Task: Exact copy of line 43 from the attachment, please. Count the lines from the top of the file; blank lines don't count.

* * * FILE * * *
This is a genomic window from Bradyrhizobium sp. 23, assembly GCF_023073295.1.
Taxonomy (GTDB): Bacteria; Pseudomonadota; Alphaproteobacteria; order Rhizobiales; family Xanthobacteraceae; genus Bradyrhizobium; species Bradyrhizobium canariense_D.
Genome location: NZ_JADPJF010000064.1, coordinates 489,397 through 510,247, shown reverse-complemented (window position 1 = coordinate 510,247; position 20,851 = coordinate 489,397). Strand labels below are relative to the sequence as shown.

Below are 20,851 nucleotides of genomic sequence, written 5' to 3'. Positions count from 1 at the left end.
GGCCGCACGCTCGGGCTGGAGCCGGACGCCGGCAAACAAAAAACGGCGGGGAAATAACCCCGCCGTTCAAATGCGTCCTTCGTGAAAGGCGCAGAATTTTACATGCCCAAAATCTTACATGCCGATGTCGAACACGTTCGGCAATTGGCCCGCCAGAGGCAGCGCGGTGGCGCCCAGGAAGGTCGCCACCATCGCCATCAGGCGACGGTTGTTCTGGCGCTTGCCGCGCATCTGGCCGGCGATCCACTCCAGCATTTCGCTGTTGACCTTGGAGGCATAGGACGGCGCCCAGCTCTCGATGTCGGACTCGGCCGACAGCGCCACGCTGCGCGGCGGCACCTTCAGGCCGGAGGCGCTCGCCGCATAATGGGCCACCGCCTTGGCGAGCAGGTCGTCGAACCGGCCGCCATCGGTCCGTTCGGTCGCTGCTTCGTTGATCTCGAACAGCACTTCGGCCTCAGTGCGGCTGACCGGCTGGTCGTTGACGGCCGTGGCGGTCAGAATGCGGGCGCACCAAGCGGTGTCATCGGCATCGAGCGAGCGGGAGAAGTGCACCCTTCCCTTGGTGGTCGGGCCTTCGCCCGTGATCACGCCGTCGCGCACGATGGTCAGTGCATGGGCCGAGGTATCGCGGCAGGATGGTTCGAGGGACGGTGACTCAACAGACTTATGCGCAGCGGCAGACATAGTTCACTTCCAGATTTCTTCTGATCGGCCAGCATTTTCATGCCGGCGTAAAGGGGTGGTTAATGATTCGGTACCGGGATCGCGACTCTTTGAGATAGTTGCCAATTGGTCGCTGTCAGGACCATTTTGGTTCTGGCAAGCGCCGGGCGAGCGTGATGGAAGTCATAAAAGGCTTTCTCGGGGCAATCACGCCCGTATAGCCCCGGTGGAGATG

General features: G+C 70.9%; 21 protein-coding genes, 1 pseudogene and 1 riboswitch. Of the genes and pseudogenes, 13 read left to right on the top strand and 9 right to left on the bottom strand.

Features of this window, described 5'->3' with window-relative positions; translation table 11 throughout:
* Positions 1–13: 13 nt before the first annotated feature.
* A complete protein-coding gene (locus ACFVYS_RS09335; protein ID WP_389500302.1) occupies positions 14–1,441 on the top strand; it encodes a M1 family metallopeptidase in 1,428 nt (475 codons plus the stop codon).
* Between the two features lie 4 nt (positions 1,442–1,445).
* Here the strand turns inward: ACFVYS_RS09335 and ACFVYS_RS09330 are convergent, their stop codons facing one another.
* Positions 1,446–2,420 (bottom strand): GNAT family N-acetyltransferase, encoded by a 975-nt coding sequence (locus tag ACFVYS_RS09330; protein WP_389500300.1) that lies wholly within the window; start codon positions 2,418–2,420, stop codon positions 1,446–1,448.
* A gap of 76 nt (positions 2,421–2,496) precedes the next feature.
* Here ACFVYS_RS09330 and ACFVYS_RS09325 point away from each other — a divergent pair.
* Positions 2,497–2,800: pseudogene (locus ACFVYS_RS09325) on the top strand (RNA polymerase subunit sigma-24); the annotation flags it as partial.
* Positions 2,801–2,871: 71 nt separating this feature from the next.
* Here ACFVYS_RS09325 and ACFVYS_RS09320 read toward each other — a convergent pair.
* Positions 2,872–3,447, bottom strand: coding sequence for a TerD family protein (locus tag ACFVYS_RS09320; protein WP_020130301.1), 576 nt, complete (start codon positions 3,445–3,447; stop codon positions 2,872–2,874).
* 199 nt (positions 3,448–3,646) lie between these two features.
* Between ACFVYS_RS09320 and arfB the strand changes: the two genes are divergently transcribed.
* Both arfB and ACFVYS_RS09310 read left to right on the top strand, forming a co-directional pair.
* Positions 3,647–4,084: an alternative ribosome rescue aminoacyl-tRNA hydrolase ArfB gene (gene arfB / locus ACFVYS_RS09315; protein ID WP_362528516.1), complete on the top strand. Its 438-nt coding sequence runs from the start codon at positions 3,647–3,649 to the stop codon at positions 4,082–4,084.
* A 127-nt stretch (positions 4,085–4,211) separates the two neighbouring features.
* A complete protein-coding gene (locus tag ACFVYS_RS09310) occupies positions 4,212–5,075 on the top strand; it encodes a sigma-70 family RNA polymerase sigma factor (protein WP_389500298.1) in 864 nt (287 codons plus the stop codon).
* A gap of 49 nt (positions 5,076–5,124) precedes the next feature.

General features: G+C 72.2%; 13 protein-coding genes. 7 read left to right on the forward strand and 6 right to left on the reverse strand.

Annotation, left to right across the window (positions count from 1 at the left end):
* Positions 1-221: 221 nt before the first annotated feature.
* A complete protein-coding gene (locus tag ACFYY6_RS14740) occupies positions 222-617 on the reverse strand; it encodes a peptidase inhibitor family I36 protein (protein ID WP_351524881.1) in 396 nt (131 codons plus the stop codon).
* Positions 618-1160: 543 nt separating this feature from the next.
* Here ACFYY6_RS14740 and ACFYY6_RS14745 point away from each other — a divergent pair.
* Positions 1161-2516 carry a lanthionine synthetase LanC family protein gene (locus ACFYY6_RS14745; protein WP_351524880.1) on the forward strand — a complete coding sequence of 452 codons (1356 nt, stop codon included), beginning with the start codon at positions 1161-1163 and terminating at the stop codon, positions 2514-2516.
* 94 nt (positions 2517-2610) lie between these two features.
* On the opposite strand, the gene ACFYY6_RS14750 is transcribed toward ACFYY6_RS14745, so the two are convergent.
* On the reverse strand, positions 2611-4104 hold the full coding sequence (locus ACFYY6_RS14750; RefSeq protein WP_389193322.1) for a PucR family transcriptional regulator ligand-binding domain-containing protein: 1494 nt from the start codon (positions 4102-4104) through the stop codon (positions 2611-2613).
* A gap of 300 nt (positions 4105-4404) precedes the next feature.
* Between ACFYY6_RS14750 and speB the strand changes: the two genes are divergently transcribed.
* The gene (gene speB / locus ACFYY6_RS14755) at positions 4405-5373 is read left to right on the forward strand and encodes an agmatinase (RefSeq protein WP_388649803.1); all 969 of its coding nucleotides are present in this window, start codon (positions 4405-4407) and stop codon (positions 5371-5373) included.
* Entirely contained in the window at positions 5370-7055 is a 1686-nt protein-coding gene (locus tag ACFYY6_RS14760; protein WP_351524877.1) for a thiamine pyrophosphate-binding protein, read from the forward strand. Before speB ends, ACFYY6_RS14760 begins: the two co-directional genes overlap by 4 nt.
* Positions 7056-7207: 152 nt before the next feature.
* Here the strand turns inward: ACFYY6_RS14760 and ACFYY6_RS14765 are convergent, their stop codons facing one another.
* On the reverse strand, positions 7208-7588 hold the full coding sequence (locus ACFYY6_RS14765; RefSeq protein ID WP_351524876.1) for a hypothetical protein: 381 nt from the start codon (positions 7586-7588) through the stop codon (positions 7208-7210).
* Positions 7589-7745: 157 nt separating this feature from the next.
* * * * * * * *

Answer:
* Positions 7589-7745: 157 nt separating this feature from the next.